The popular story of how low-carb diets work goes something like this: Reducing your carbohydrate...
Let me introduce myself. My name is Mark Sisson. I’m 63 years young. I live and work in Malibu, California. In a past life I was a professional marathoner and triathlete. Now my life goal is to help 100 million people get healthy. I started this blog in 2006 to empower people to take full responsibility for their own health and enjoyment of life by investigating, discussing, and critically rethinking everything we’ve assumed to be true about health and wellness...Tell Me More
I’ve always loved to camp. From my early days as a kid growing up in Maine (where it seemed like everyone camped), to my death-defying adventures with Outward Bound in the wilds of New England as a teen, to my current setup running a business in the Malibu hills, I’ve been a camper. Even when I’d dedicated my life to endurance training and had little time for anything else, I always made it a point to get away to the woods with the family for a few nights whenever I could. The reasoning was basic: it was relaxing, enjoyable, decompressing, and just plain fun. And that’s why most people camp. It just feels right, doesn’t it?
It’s always interesting to be in this business and read the health headlines. So often, they seek to hook us with the promise of ultimate clarity: “Rehabing Health: Diet or Fitness First?” or “Should I Sleep or Exercise?” The underlying assumption is that there’s a conclusive rule to this – that we all conform to the same pattern, a universal law that will remake the game for everyone.
Sure, I believe our physiology conforms to some pretty standard principles. The Primal Blueprint is based on them. As such, I incorporate these direct-route, often multi-functional strategies whenever and wherever I can. But my work and life experience have taught me something important about these laws and “hacks”. The mental versions of these, when properly and personally applied, tend to have the biggest and broadest impact.
Both my kids are grown now, but I still enjoy thinking back on the days when they were little. I can still see them covered in sand while digging on the beach, waiting enthusiastically for the next wave to knock them over, lost in whatever games their eager minds had come up with that day. While they definitely had their share of irritable days (mostly when tired or hungry), most of the time they were pure exuberance and unbridled energy – alternating between a wide-lens, darting awe of what was around them and a laser focus on whatever new treasure they had fixated on.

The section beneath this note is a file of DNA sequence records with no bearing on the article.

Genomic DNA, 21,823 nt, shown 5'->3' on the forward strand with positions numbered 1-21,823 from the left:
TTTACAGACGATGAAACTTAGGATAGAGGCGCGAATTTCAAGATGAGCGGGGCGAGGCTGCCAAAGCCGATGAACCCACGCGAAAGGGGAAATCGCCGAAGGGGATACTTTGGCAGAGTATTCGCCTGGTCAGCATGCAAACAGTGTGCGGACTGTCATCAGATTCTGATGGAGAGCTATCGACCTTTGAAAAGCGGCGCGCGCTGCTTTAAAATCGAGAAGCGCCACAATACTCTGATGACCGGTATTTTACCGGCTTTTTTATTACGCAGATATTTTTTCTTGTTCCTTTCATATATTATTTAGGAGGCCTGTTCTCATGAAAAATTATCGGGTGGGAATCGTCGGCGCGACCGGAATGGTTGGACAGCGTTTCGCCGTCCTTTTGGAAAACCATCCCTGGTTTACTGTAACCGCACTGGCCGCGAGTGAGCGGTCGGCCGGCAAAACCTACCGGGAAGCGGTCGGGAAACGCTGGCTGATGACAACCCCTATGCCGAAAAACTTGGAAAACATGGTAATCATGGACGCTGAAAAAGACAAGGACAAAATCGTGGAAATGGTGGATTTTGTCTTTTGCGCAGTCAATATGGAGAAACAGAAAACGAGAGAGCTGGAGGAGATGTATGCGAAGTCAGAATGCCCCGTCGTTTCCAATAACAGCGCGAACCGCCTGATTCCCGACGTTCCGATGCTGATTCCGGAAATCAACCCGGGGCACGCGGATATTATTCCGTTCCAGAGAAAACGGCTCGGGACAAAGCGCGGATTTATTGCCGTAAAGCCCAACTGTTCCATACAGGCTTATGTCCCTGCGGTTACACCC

Likewise, they hadn’t yet absorbed conventional answers or expectations. Other than a few basic rules Carrie and I prioritized, they moved through their days with pure instinct. They let us know what they wanted (e.g. hugs, food) and were likely in much better touch with their needs than we were with our own as tired, busy parents.
I’m not interested in talking about Supreme Court decisions, the Affordable Health Care Act or for-profit versus non-profit business models. No, today I have something else in mind. It’s a perspective on health insurance that gets almost no attention at all despite the high costs and even higher stakes.
Let’s look at an actual definition first. From Wikipedia: “Health insurance is insurance against the risk of incurring medical expenses among individuals.” And can those darn expenses ever get expensive… Just as budget experts and lifestyle minimalists advise that the best price is no price when that’s an option, I’d argue the same principle applies here. The cheapest health bill is no bill. And what if our daily choices could help make this possible?
For today’s edition of Dear Mark, I’m answering three questions from readers. First up, what’s the deal, exactly, with melatonin supplementation? Is it harmful? Dangerous? Will it impair our body’s own production of melatonin? Second, a reader wonders whether his past poor health decisions are sabotaging his health today. Even if he’s feeling great now, shouldn’t he worry about the permanent effects from all that pizza he ate and sleep he didn’t get back in the day? And finally, some people recommend against sprinting or high intensity interval training for women. Is it true? Should women only go gently into the gym to tread lightly on ellipticals and avoid all that sweaty, icky fast stuff?
Let’s find out:
In most Western nations, napping is a sign of weakness. Those who do it — or, even worse, need it — are slothful wastes of resources who can’t hack it in the “real world.” They lack grit, determination, and stick-to-itiveness. They’re getting old. Why nap when you can put in more hours, be more productive, make (your employer) more money? Naps are for babies and senior citizens and other non-productive members of society. They simply aren’t tolerated in able-bodied adults.
Yeah: as much as people are willing to pay lip service to the importance of a solid eight hours every night (actually sleeping that many hours is another thing entirely), most do not seriously entertain the value of napping. That’s a real mistake, because not only do humans have a long and storied tradition of snoozing in the middle of the day, there are also huge benefits to naps. Far from being anti-productivity wastes of time, a well-timed nap can boost cognitive function, improve work output, and make you healthier, happier, and a better employee (and person).